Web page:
Ten Tips for Today’s Job Search
- Friday, January 13, 2012
6. Ask for the job. At the end of any interview, if you want the job, tell the hiring official so and ask when you should check back. Then follow the instructions as if they were a set appointment. Calling back should always be done courteously. You never know who you're talking to. The CEO's secretary could be answering the phone that day. Show your interest and express your desire to go to the next step in the hiring process. Never be overbearing or a pest. This is not a time to be over-assertive. But, if you don't ask…
7. Do not filter your job search by title. When searching for jobs on an internet site, do not use key words. For example: searching "Sales Manager" will exclude job opportunities with companies that might call it something else like Sales Director or Sales Team Leader. Search all jobs in your geographic area. You may see interesting openings under other descriptions and possibly get insights into companies that you could contact for opportunities in your area of interest or experience.
8. Have realistic expectations. Be informed about the current market forces and economy in your industry of interest. Be reasonable in desired income and title. Attend Chamber of Commerce meetings about your business community. Being able to talk about industry news or trends in an interview will allow you to stand out in a crowd of interviewees. Do online searches for news, info and insights about a company before you go to an interview.
9. Dress for success. You never get a second chance to make a strong first impression and hiring officials do judge the book by its cover (your clothes and grooming). People notice haircuts, fingernails, shined shoes, food stains on clothes, or wrinkles. Be conservative; do not wear elaborate jewelry or "hip" clothing. If you don't make the effort to professionally prepare yourself for an interview why should the hiring official think you'll prepare to do the job?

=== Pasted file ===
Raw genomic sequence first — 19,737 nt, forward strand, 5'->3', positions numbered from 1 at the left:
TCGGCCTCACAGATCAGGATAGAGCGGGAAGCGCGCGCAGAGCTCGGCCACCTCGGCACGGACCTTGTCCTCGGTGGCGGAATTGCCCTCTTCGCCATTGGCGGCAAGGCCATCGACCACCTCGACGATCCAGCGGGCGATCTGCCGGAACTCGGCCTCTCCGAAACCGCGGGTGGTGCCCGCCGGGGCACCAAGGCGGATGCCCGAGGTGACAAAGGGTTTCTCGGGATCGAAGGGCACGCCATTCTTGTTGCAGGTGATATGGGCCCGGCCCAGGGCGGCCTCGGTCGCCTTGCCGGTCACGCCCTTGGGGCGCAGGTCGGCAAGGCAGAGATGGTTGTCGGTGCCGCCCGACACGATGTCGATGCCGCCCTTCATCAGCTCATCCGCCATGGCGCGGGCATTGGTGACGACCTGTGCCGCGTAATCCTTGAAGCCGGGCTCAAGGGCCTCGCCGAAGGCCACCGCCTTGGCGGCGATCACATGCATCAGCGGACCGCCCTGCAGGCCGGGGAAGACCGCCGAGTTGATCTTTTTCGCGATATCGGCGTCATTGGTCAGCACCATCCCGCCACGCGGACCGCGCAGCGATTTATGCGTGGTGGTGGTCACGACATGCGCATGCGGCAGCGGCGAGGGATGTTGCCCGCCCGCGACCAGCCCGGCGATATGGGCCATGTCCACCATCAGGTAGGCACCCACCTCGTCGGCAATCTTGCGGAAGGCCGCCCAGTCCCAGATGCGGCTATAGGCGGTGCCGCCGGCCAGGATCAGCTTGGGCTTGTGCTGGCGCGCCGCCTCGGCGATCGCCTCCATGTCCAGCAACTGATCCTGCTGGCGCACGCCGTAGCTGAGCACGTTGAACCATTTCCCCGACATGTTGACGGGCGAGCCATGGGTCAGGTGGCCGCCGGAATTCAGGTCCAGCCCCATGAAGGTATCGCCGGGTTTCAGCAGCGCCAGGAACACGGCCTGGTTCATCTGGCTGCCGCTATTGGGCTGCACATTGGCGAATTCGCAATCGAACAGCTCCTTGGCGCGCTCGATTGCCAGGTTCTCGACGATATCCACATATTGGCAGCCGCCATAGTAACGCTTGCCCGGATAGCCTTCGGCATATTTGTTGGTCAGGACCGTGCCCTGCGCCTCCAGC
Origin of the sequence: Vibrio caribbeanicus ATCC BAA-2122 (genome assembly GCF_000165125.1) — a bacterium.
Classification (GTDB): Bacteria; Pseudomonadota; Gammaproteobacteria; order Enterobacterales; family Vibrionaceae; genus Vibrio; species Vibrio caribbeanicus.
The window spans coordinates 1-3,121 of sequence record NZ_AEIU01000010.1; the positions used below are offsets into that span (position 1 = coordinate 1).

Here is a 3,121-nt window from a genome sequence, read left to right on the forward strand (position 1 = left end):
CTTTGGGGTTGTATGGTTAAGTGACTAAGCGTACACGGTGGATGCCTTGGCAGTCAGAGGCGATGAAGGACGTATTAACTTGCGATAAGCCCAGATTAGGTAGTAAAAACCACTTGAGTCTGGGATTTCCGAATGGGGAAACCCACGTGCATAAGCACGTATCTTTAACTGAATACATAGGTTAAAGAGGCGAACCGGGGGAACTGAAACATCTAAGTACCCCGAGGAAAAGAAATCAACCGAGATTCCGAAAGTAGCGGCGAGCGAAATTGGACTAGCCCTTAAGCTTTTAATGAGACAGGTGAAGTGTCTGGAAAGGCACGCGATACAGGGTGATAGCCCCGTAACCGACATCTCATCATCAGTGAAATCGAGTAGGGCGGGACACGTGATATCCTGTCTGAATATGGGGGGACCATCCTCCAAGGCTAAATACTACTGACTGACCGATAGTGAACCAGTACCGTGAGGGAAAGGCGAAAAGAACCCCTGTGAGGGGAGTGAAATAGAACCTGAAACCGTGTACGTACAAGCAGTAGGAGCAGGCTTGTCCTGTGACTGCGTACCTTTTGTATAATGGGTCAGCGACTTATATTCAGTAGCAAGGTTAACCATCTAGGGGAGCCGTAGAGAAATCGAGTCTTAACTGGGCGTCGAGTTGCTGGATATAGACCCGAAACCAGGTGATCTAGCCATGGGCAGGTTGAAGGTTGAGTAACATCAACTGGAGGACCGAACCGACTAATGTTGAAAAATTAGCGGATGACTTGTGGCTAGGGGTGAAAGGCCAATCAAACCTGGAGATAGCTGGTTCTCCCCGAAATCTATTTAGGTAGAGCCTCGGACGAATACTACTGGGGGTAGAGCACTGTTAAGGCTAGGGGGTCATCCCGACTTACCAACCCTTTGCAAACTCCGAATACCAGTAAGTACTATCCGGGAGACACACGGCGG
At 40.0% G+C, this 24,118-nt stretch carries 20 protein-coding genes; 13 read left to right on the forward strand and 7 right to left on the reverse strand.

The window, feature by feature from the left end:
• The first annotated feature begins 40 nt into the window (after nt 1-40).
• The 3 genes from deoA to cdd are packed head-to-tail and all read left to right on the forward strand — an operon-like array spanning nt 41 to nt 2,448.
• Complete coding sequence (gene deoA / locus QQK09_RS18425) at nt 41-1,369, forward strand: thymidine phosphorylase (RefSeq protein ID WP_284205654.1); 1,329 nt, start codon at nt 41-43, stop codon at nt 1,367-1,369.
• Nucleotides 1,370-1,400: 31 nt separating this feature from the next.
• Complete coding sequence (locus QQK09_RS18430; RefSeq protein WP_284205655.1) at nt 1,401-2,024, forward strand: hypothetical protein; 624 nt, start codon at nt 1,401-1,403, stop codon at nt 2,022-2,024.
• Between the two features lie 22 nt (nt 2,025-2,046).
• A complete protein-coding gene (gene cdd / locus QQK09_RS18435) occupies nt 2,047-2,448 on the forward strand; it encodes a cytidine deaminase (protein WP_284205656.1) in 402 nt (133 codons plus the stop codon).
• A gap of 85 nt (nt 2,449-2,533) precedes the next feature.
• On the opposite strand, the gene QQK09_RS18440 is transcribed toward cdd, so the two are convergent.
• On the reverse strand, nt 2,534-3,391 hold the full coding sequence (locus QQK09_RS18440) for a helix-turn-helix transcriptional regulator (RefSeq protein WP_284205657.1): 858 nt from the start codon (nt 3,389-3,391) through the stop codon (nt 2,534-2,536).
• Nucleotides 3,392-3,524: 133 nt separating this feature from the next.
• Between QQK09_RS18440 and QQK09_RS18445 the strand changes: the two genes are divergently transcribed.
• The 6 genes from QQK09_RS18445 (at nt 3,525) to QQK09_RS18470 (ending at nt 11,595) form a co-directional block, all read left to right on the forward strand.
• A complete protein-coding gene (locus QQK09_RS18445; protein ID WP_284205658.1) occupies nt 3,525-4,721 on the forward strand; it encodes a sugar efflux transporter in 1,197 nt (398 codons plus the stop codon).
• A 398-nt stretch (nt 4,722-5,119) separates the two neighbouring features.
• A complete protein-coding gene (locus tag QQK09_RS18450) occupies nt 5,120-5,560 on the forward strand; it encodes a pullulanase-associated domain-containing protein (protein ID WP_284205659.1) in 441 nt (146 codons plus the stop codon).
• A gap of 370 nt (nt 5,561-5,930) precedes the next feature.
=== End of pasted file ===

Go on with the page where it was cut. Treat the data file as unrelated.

10. Use social media. Place links to your Blogs, FaceBook, Twitter and especially Linkedin on your resume. Use them. Just remember... your mother, pastor, and future employer will read absolutely everything and see every picture on these sites. Join groups in your industry and participate in discussions just stay professional - do not vent. Millions of potential bosses are watching and reading. If you don't know how to use these resources, you now have the time to learn.
Originally posted September 22, 2010.
Born and raised in South Dakota, Len Allen began college at South Dakota State University. He transferred to the University of Hawaii in Honolulu where he attended for 3 years majoring in commercial art and art history. In 1972 he graduated from Sioux Falls University back in his home state of South Dakota.
He returned to Hawaii where he began his career as a ditch-digger and met his wife, Beverly. Because of Bev's influence, Len went from ditch-digger to corporate Vice President within one and a half years and his career was off and running. They have lived and worked in Hawaii, California, South Dakota, Tennessee, New Mexico, and Texas and are now back in their old home of Chattanooga. They have been married 36 years and have a 21 year-old son attending college.
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